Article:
Minnesota Director of Infectious Diseases Kris Ehrlich Retires February 2

Kris Ehrlichsmann, a key architect of Minnesota’s response to the COVID-19 pandemic, will retire in February after more than 30 years with the state health agency.

Ehrlichsmann, the state director of infectious diseases, started out as a student assistant at the Minnesota Department of Health in the 1980s. Since then, she has held several key positions in the agency’s infectious diseases unit, rising through the ranks to oversee more than 100 employees who monitor diseases transmitted from humans, animals, and contact with contaminated food and water.

“Serving as Director of the Department of Infectious Diseases has been one of the great honors of my life,” Ehrlicher said Thursday in MDH’s announcement of her resignation. “Like so many people who have worked in a job they love, I have mixed feelings about saying goodbye. Nonetheless, it has been my privilege to work with a great team and I have every confidence that I will pass the baton to the best in the business.”

While most of the agency’s work has typically remained hidden from the public eye, the historic COVID-19 pandemic has put the spotlight on the epidemiologist. Ehrlichsmann spoke regularly to the media and the public through web-broadcast briefings, usually accompanied by Minnesota Health Commissioner Jan Malcolm.

“Kris Ehrlich has played a huge role in public health not just in Minnesota but nationally,” Malcolm said. “I really value her skills as a public health worker, communicator and leader. She has helped lead Minnesota through many difficult public health challenges, and in the process she has formed a new generation of talented public health leaders within MDH and nationwide.”

Ehrlich’s resignation announcement did not specify her reasons for leaving or her future plans. In an interview with the Star Tribune in late December, she said 2021 had been a year of many emotions, including sadness that the hope sparked by vaccine launches was dwindling as first Delta, then Omicron, rolled in and the vaccination hesitation increased.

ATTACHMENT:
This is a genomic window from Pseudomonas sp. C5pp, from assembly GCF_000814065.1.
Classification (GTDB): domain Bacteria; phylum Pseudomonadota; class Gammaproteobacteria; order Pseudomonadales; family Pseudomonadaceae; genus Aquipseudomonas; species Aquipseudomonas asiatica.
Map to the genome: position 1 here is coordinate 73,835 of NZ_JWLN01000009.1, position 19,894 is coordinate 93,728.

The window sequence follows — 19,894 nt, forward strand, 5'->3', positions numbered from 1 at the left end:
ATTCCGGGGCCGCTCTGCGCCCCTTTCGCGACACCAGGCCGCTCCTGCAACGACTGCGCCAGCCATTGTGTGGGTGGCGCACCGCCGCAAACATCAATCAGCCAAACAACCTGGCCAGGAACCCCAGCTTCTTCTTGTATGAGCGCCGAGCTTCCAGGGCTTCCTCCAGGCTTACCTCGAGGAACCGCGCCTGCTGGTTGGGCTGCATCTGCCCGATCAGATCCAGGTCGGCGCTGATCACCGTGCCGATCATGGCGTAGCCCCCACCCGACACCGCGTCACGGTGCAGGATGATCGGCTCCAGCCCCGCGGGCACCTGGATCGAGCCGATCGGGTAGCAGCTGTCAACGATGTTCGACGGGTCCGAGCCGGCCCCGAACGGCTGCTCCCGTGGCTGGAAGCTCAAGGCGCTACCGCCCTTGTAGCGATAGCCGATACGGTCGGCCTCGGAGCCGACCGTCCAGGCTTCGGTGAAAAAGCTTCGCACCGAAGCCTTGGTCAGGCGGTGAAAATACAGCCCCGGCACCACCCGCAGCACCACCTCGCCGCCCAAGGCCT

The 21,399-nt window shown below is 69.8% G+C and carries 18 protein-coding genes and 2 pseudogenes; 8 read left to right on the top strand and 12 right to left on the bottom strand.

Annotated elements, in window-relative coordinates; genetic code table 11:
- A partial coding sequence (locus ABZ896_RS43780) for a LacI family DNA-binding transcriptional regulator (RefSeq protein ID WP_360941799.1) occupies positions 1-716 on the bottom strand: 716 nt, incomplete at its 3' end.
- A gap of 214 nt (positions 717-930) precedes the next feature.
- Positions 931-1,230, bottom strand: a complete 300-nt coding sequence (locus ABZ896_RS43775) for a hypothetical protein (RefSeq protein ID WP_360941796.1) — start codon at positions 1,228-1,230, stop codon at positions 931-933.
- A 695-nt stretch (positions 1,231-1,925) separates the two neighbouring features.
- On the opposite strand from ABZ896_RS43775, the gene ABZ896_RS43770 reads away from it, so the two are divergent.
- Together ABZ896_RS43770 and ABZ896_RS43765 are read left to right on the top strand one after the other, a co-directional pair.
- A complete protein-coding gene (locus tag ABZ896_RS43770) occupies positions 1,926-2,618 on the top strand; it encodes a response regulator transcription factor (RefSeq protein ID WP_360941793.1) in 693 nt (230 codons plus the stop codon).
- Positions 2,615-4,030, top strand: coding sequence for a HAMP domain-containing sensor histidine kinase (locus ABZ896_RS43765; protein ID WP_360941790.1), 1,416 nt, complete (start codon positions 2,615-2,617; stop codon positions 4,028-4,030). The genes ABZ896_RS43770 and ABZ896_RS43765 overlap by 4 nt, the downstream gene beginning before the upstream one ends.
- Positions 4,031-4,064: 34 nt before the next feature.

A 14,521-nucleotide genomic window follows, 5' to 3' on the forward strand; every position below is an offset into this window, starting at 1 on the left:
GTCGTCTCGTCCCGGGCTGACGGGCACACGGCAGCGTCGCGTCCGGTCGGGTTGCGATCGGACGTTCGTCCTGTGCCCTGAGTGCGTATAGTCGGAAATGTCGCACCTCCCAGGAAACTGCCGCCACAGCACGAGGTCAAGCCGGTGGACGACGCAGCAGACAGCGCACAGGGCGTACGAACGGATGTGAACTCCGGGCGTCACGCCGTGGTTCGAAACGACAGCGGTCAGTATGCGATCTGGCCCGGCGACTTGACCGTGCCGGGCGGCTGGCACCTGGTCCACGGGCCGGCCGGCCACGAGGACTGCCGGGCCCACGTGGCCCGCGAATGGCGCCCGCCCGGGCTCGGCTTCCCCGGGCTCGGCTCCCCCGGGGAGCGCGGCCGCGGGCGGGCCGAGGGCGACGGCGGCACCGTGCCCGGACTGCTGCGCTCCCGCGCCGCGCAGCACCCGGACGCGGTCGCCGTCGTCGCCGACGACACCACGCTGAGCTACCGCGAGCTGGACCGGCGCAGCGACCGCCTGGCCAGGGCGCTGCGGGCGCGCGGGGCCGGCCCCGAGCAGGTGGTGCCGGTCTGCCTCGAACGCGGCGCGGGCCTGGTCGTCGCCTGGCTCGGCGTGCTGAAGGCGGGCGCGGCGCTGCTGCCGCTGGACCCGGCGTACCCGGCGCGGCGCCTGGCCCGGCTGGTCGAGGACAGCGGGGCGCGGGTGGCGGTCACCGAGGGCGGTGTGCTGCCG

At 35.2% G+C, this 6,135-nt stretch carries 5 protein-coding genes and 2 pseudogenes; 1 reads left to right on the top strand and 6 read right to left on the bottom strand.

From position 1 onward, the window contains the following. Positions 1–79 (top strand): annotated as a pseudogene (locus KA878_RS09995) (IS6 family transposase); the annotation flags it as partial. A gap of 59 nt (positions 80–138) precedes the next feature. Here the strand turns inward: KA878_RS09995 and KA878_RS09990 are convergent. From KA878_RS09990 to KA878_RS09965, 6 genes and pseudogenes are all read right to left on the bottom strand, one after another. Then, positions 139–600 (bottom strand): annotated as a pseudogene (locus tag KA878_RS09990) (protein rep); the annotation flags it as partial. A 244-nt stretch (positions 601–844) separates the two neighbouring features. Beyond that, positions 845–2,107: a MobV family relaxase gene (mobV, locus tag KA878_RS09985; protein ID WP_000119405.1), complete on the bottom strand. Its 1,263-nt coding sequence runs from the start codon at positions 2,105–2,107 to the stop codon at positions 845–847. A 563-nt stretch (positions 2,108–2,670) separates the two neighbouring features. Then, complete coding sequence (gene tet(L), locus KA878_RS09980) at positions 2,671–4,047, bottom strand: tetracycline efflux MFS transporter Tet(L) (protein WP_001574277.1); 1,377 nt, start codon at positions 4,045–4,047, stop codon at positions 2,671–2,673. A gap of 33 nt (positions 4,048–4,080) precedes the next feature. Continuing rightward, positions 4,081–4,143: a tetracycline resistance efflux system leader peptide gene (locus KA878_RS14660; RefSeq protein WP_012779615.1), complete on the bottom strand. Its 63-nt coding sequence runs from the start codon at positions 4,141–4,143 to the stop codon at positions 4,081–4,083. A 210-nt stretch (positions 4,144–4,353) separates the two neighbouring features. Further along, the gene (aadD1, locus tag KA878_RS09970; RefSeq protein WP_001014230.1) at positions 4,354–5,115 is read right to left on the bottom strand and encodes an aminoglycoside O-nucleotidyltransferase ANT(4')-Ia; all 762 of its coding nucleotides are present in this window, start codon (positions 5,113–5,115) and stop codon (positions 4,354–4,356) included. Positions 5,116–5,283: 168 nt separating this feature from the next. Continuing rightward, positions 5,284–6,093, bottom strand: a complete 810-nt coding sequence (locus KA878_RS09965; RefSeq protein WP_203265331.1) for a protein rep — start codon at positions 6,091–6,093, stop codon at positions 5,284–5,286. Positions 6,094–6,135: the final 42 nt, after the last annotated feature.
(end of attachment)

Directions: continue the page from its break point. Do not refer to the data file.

“We started the year with optimism because we thought we had the tools,” she said. “That was just the most amazing thing. But we became so discouraged with each passing day as we saw death after death that is preventable.”

Their departure comes as Minnesota residents, governments and businesses grapple with the rapidly spreading Omicron variant of COVID-19. Another 11,440 new infections and 78 more deaths announced MDH on Thursday, including the death of a Dakota County youth.

Some COVID-19 models, including one from the Mayo Clinic, predict case growth could peak in the next few weeks. If predictions hold true, Minnesota could still see significant new infection rates even if the variant declines. The state’s test positivity rate is at a record high of 23.7%, compared to a recent low of about 1% last June, before the Delta variant took hold.

The amount of genetic material from COVID-19 has dropped by more than 60% in the last two weeks, according to sewage samples Data released on Thursday by the Metropolitan Council, which analyzes the water processed in the underground facility. Fall rates tend to lag wastewater trends by six to eight days.

Public health leaders said that even after Ehrlich’s retirement, MDH has the depth of expertise and experience to continue its work in disease surveillance, prevention and education.

“The public has benefited from the stability, confidence and wisdom that Kris brought to her role,” said Craig Hedberg, professor of public health at the University of Minnesota. “These qualities can thrive when leaders like Kris are given the opportunity to grow in their roles. We will miss her greatly, but are confident that she represents a legacy that will produce excellent leadership for many years to come.”

Ehrlich received her bachelor’s degree in nursing from St. Olaf College and a master’s degree in public health in epidemiology from the University of Minnesota.

In addition to her work at MDH, she has served on several national public health committees, including the Advisory Committee on Immunization Practices, which advises the Centers for Disease Control and Prevention. At the time of her appointment in 2008, she was only the second nurse ever appointed to this advisory board.

“She was a great asset to Minnesota even before the pandemic and certainly did a lot of things for the state both nationally and behind the scenes,” said Dr. Randy Rice, President of the Minnesota Medical Association.

Gov. Tim Walz said Ehrlich’s resignation will be a “great loss.”

“The team over there is solid, they’re good,” he said. “It’s always hard to lose a long-serving official, but I have to tell you after the last two years… Kris Ehresmann has earned a well-deserved retirement. And we will miss her.”

Emily Emerson, the associate director of the Division of Infectious Disease Epidemiology, Prevention and Control, will become interim director while MDH conducts a national search for Ehrlich’s replacement.

Ehrlich and her team regularly monitor emerging infectious diseases. When the first reports of what would be called COVID-19 began to pour in from China in December 2019, she didn’t know what to expect.

“There were other novel viruses that came along that didn’t have the same impact,” Ehrlicher told the Star Tribune in June 2020. “Until February [2020] I knew this was going to be really different.

“I don’t think I fully understood how different it would be.”

Staff writer Jessie Van Berkel contributed to this report.

Reference-www.nach-welt.com

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